Saturday, February 24, 2007

Can New York Times cause Identity Thefts ?

Can New York Times cause Identity Thefts ? Sure.

Today I ran into an interesting New York Times article on Identify Thefts/Frauds. Here is a link to that article - Think Your Social Security Number Is Secure? Think Again.

This article informs users about the threats of identity theft and has a link to a search page developed by a company called TrustedID, where people can test if they could be a potential victim to identify fraud. Do not enter your social security number here. Here is the link to the site the article mentions - StolenIDSearch.

It is ironical that the search site violates all principles of online security which can lead to identity thefts as millions of New York Times readers who trust New York Times lose their social security numbers just to check if they have already been stolen.

New York Times should have respected user privacy, and ensured that this site used secured hash functions such as MD5 or SHA1 to verify the social security numbers instead of making users send the number unhashed to this internet site. Here is the safe way to do this -

How can such search sites verify Social Security Numbers without revealing them -

One way to do it is - to include a Java Script hash function (such as MD5 or SHA1) in the search page. At the minimum, they should hash the social security number entered on the search page before sending it to the site, and then compare it against the database of hashed social security numbers. Of course - Ideally, Web browsers should provide secured hashing functions so that users don't have to trust the web sites implementation, based on universal web standards.

Lastly, the scheme can be made more secured by including a nonce (non-repeating random number with a monotonically increasing 32 bit counter) to hash the SSN with first and last name, and then sent to the site for comparing against the database of hashed SSN entries. While this is more secure, it is more compute-intensive, since pre-generation of hashed entries cannot be done due to the use of the random key.

In conclusion, New York Times did a great job describing the threats of Identity frauds but it should have been more responsible and respected user privacy by not directing them to sites that can potentially steal social security numbers while verifying if the SSN is already stolen, by not following basic security principles (such as - using hashing to verify without revealing).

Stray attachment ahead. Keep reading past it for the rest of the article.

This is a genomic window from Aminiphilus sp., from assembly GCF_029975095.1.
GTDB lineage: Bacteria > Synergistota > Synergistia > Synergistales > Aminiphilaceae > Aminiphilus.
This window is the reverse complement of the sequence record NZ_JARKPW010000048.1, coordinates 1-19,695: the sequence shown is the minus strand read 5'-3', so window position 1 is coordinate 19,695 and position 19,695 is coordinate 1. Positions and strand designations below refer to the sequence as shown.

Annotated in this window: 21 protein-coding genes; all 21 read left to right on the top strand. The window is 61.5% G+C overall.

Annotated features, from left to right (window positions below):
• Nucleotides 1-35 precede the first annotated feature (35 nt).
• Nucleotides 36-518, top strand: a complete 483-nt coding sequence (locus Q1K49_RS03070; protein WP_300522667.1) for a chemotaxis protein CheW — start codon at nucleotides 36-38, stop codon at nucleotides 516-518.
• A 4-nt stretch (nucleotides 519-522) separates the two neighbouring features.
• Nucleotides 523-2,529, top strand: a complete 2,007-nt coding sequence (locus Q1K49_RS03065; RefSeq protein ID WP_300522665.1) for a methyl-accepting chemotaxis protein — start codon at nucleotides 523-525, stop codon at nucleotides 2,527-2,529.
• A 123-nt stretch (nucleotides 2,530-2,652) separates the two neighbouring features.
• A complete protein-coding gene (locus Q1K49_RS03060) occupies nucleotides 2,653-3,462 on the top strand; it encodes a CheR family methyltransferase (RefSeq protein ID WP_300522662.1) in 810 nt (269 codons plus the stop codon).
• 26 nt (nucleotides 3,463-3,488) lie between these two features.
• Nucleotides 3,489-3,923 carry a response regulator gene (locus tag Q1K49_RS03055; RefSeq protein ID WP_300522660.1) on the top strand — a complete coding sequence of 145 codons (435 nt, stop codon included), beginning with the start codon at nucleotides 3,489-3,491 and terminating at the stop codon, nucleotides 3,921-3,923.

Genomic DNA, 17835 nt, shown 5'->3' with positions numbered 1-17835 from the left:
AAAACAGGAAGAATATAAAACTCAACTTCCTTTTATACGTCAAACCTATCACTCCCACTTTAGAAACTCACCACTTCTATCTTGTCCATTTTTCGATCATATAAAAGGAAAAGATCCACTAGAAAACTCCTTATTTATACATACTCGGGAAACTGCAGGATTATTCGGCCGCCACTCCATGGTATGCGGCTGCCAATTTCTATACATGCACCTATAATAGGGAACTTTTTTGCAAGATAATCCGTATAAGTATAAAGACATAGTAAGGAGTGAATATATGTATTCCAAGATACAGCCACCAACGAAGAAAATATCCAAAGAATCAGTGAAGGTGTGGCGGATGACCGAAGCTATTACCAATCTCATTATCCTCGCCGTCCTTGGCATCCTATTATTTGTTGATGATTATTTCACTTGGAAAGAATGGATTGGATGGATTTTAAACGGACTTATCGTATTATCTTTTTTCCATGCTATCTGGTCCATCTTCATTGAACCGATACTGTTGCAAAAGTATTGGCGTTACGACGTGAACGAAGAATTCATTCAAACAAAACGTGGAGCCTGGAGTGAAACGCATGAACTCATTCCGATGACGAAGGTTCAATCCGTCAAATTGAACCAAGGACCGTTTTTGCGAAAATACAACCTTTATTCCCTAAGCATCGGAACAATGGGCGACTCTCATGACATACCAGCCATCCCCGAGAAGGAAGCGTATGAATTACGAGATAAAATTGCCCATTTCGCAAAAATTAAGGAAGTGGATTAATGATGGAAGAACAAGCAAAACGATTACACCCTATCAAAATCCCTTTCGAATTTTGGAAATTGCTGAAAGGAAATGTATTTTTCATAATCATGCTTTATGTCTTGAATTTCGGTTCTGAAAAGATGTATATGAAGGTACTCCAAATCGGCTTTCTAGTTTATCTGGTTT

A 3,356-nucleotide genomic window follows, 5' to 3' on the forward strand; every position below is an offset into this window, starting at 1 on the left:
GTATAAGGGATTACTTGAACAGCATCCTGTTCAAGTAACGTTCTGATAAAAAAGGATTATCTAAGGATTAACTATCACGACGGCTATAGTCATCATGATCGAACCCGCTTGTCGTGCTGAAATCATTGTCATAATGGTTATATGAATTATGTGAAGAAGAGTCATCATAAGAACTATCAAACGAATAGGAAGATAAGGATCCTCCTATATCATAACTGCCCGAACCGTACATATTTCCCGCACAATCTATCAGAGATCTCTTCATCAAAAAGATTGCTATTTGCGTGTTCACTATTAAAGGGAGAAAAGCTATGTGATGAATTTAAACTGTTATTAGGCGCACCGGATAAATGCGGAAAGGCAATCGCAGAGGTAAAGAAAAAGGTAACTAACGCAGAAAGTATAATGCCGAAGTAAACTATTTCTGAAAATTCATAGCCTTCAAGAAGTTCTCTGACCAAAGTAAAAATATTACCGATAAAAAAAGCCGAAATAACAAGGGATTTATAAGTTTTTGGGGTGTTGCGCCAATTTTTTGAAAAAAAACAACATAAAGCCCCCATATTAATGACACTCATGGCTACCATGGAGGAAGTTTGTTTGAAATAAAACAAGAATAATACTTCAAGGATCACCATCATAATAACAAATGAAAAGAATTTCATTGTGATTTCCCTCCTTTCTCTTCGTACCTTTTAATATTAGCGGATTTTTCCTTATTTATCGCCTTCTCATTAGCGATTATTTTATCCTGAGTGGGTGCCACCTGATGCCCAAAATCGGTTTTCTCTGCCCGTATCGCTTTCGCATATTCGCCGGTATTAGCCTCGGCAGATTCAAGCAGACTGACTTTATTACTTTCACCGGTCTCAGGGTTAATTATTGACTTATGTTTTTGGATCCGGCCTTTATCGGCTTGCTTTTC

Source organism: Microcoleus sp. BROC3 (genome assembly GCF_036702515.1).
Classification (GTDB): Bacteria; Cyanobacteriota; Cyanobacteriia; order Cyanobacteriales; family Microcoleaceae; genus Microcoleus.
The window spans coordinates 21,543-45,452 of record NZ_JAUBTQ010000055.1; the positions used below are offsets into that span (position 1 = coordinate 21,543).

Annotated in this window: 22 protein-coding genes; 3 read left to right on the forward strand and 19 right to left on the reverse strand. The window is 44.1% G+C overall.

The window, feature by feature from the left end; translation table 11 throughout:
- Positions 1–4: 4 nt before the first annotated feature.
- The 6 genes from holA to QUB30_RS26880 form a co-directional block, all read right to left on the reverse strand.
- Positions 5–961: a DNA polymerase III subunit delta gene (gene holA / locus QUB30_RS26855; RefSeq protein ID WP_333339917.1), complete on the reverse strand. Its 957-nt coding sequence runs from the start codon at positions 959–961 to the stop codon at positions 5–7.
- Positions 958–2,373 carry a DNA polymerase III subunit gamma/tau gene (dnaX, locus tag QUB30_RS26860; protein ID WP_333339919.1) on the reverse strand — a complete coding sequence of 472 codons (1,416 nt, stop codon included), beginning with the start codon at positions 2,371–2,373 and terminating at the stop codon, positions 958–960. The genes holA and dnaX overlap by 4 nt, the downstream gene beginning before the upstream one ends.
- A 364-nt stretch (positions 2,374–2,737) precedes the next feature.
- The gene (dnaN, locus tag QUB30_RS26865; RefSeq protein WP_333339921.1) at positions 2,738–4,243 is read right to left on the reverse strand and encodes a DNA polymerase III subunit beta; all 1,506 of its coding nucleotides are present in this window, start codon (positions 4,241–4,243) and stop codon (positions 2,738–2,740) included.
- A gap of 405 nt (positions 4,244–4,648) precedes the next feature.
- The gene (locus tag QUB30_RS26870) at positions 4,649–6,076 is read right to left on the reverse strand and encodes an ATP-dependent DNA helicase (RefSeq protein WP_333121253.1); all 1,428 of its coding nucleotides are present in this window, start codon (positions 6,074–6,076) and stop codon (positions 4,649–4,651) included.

Monday, February 5, 2007

Security: Great Ideas with Bad Implementation (BoA SiteKey)

Recently, I came across a New York Times article on a study conducted by Harvard and MIT researchers about the SiteKey security technology implemented by the Bank of America.

The key idea of the technology is that human beings remember pictures and images much better than text. As a result, the site complements the use of text based passwords (instead of eliminating them) with a configurable image identifying the bank account. The users of the bank account can choose an image from thousands of images and later make sure that when logging into their bank account - they enter their password only upon seeing the right image on the login page. The selection and delivery of the image happens over SSL (secured encrypted channel) and is account specific, making it hard for fraudulent sites to randomly guess the right image from the huge list for each account.

Great Idea. But does is actually work ?

Read the details about the Harvard/MIT joint study here -
Study Finds Web Anti-fraud Measure Ineffective

During the study, people simply ignored the image and continued to log into the (fraudulent) site. The study concludes that the idea of such image based authentication is flawed, and that such schemes are completely ineffective. This is not a valid conclusion.

The idea is great, but the implementation sucks. The login page of Bank of America is very badly designed from security perspective. The page is so cluttered with information (sometimes - ads, text and images) that the Harvard/MIT researchers were easily able to create a matching login page with missing SiteKey images, and people were not able to spot this critical difference.

The solution is to completely simplify the login page (look at Google to understand what is simplicity) so that users associate entering the passcode with the SiteKey image, and no text or graphics around the login page can distract their attention into believing anything otherwise while entering their passcode.

Conclusion: The implementation of a security solution is as important as the idea itself.